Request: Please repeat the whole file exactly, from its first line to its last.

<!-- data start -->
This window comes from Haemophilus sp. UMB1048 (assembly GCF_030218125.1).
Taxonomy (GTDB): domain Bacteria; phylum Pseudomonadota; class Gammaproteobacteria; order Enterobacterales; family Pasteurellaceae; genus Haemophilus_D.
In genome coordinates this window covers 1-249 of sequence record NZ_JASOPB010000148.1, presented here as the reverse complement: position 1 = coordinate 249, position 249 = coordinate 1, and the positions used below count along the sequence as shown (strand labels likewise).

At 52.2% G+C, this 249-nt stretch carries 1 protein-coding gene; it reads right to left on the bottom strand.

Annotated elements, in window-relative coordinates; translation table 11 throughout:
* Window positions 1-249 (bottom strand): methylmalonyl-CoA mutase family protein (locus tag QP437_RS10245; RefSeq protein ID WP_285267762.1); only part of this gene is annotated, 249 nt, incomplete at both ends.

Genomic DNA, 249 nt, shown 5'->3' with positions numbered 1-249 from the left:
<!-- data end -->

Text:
This window comes from Haemophilus sp. UMB1048 (assembly GCF_030218125.1).
Taxonomy (GTDB): domain Bacteria; phylum Pseudomonadota; class Gammaproteobacteria; order Enterobacterales; family Pasteurellaceae; genus Haemophilus_D.
In genome coordinates this window covers 1-249 of sequence record NZ_JASOPB010000148.1, presented here as the reverse complement: position 1 = coordinate 249, position 249 = coordinate 1, and the positions used below count along the sequence as shown (strand labels likewise).

At 52.2% G+C, this 249-nt stretch carries 1 protein-coding gene; it reads right to left on the bottom strand.

Annotated elements, in window-relative coordinates; translation table 11 throughout:
* Window positions 1-249 (bottom strand): methylmalonyl-CoA mutase family protein (locus tag QP437_RS10245; RefSeq protein ID WP_285267762.1); only part of this gene is annotated, 249 nt, incomplete at both ends.

Genomic DNA, 249 nt, shown 5'->3' with positions numbered 1-249 from the left: